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Let $N \in \mathbb N$ and suppose that $\phi$ is a submeasure on $[1,N] = \{1,2,\dots,N\}$, by which I mean that $\phi$ is a function $\mathcal P ([1,N]) \rightarrow \mathbb R$ such that

i. $A \subseteq B$ implies $\phi(A) \leq \phi(B)$,

ii. $\phi(A \cup B) \leq \phi(A) + \phi(B)$ for any $A, B \subseteq [1,N]$, and

iii. $\phi(\emptyset) = 0$.

Suppose we choose a subset $X$ of $[1,N]$ at random. We do not know anything about the probability distribution used to select $X$, except that for every $i \in [1,N]$ the probability $P(i \in X)$ that $i$ is in the random set $X$ is at least $\varepsilon > 0$.

I would like to have a lower bound for the expected value of $\phi(X)$ in terms of $\varepsilon$ and $\phi([1,N])$. I conjecture that

$$E(\phi(X)) \,\geq\, \frac{1}{2} \cdot \varepsilon \cdot \phi([1,N])$$

but cannot seem to prove it. I would be happy if there is any constant $c > 0$ (independent of $N$, but possibly dependent on $\varepsilon$) such that

$$E(\phi(X)) \,\geq\, c \cdot \varepsilon \cdot \phi([1,N]).$$

(So my conjecture is that taking $c = \frac{1}{2}$ will do, but if you have a proof for some smaller value of $c$ then I would still love to see it.) My question is simply whether either of these bounds is true.

Comments:

  1. If $\phi$ is a measure instead of a submeasure, then it follows from the linearity of expectation that $E(\phi(X)) \geq \varepsilon \cdot \phi([1,N])$ (an even better lower bound than the conjectured one above). Indeed, if $\phi$ is a measure then $$E(\phi(X)) = E\left( \sum_{i \in X}\phi(\{i\}) \right) = E\left( \sum_{i \in [1,N]}\phi(\{i\} \cap X) \right) = \sum_{i \in [1,N]}E(\phi(\{i\} \cap X)) = \sum_{i \in [1,N]}P(i \in X)\phi(\{i\}) \geq \varepsilon \sum_{i \in [1,N]}\phi(\{i\}) = \varepsilon \cdot \phi([1,N])$$

  2. Despite the previous comment, the factor of $\frac{1}{2}$ in my conjecture is necessary. For example, $\phi$ could be a submeasure on $[1,N]$ that assigns $\phi(\emptyset) = 0$, $\phi([1,n]) = 2$, and $\phi(A) = 1$ for all other $A \subseteq [1,N]$. If $X$ is selected uniformly at random from among the $N$ sets of the form $[1,N] \setminus \{i\}$, then we have $E(\phi(X)) = 1$ but $\varepsilon \cdot \phi([1,N]) = 2 - \frac{2}{N} \approx 2$.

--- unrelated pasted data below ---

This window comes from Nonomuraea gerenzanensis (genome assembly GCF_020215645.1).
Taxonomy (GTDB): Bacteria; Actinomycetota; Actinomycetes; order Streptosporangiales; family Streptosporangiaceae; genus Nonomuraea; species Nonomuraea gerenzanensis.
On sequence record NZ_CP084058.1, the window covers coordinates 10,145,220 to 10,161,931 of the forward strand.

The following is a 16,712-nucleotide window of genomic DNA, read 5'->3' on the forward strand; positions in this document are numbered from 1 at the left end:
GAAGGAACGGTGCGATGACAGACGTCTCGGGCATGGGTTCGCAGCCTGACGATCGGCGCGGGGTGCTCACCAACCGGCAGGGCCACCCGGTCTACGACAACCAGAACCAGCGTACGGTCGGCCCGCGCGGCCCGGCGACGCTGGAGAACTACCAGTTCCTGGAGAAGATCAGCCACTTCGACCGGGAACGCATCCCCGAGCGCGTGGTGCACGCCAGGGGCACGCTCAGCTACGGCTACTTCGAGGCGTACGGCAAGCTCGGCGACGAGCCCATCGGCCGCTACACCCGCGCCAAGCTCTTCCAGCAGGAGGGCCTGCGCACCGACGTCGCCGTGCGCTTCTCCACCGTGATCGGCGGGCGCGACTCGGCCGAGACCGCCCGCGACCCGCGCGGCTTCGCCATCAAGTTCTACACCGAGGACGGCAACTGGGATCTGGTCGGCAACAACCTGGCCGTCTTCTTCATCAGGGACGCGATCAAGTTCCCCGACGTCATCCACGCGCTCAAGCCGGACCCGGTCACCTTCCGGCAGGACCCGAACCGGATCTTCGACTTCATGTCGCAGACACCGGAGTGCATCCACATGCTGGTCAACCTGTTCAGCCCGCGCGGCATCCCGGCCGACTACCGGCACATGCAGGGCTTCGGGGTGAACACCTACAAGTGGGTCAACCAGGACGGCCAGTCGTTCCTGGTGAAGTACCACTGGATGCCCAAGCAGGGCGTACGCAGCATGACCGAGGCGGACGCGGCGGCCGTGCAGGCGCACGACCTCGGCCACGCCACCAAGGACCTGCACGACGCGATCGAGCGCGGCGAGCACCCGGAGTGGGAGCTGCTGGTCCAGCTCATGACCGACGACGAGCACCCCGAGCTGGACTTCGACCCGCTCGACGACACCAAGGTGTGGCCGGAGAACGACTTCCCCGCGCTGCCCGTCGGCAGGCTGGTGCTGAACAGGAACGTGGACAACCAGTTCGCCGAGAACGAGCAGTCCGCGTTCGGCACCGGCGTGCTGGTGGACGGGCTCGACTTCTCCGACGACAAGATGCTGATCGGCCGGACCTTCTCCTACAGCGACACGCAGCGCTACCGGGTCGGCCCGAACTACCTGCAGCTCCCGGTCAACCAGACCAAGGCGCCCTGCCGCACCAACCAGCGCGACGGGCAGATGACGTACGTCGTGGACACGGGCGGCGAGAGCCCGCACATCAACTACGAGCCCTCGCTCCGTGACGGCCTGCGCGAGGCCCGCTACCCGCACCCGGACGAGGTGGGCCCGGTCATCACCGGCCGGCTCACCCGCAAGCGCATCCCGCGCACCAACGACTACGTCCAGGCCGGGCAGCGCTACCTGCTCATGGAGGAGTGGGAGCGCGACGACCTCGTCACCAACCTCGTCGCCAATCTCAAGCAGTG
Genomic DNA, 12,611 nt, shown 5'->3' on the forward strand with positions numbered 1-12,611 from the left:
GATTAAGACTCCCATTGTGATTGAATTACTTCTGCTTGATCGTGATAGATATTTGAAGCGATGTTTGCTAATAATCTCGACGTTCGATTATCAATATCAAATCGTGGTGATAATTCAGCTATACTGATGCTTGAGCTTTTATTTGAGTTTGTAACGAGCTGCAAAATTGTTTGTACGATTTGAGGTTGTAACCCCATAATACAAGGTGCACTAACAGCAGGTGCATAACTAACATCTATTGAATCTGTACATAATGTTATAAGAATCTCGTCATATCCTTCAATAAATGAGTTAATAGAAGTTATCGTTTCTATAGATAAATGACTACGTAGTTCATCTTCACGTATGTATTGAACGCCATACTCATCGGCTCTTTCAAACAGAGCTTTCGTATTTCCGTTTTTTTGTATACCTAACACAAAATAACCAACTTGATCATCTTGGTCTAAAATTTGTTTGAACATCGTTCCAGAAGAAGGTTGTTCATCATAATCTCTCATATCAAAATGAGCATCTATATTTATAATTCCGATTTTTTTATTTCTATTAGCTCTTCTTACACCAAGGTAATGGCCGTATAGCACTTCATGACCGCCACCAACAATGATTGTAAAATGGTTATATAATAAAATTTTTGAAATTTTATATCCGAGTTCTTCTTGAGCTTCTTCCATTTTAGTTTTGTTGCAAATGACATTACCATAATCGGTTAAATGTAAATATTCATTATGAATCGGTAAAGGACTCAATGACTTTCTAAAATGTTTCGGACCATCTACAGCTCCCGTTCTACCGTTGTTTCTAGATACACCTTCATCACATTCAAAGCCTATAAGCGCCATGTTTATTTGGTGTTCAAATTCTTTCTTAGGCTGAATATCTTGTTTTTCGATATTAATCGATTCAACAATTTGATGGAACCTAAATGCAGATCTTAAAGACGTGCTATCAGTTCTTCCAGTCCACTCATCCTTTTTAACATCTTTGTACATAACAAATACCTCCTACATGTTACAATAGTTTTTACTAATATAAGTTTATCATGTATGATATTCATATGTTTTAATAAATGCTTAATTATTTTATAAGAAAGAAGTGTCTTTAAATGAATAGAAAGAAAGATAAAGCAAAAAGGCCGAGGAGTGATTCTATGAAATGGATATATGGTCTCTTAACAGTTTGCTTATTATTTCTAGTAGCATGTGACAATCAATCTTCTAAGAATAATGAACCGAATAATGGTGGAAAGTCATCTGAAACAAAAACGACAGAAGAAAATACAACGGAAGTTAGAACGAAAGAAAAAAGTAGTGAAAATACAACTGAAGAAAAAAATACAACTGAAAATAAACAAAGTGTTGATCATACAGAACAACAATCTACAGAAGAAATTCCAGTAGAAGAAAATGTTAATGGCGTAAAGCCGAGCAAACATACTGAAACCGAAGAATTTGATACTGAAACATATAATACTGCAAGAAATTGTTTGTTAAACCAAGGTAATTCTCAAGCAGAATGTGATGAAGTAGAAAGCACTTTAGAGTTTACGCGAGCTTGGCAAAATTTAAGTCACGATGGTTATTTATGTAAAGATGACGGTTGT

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    $\begingroup$ I'm pretty sure the answer is no, but I'm trying to nail down the details. I think it boils down to efficiency of coverings. Consider $S=\{a,b,c\}^n$ and let $P$ be the collection of all $3^n$ subsets of the form $A_1\times A_2\times\ldots\times A_n$, where each $A_i$ has cardinality 2. Define $\phi(A)$ to be the size of its smallest covering by members of $P$. Let $X$ be a random variable taking uniform values in $P$. Then $\epsilon=(2/3)^n$ and $E(\phi(X))=1$, so we need to show that $\phi(S)\gg (3/2)^n$ (that is that $P$ doesn't cover $S$ efficiently). $\endgroup$ – Anthony Quas Oct 11 '18 at 8:11
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    $\begingroup$ There is an old result of Coxeter, Few and Rogers (Covering space with equal spheres. Mathematika 6 1959 147–157, mathscinet.ams.org/mathscinet-getitem?mr=124821), proving that in coverings of $n$-dimensional space by balls, the "inefficiency" (that is the average number of times a point is covered) is at least $Kn$. By discretizing, this should lead to a counterexample of the type that I'm suggesting. (Hopefully something cleaner will also work). $\endgroup$ – Anthony Quas Oct 11 '18 at 8:49
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Let $n$ be chosen arbitrarily and let $S_k=\{1,2,\ldots,n\}^k$ and let $\mathcal P$ be the collection of all Cartesian products of the form $A_1\times\ldots\times A_k$ where $|A_i|=n-1$. For $Z\subset S_k$, define $\phi(Z)=\min\{j\colon \exists P_1,\ldots,P_j\in \mathcal P:P_1\cup\ldots\cup P_k\supset Z\}$.

I claim that $\phi(S_k)>k$. The proof is by induction. In the case $k=1$, $\phi(S_1)=2$. Now suppose the result holds for $k$ and suppose we have a covering of $S_{k+1}$. Let the first element be $P_1$, which we may suppose by re-labelling is $\{2,\ldots,n\}^{k+1}$. Now the remaining elements are required to cover $\{1,\ldots,n\}^{k}\times \{1\}$. In particular, projecting them onto the first $k$ coordinates, they are required to cover $\{1,\ldots,n\}^k$. By the inductive hypothesis, the number of additional elements in the cover exceeds $k$, so that $\phi(S_{k+1})>k+1$ as required.

In particular, we have $\phi(S_n)>n$. Now if $X$ is a random variable taking values in $\mathcal P$, all with equal probability, then we see that for each element of $S_n$, the probability that it is contained in $X$ is $\epsilon=(\frac{n-1}n)^n\approx e^{-1}$.

So for any $c>0$, we have $\mathbb E\phi(X)=1\le c\epsilon \phi(S_n)$ for all sufficiently large $n$.

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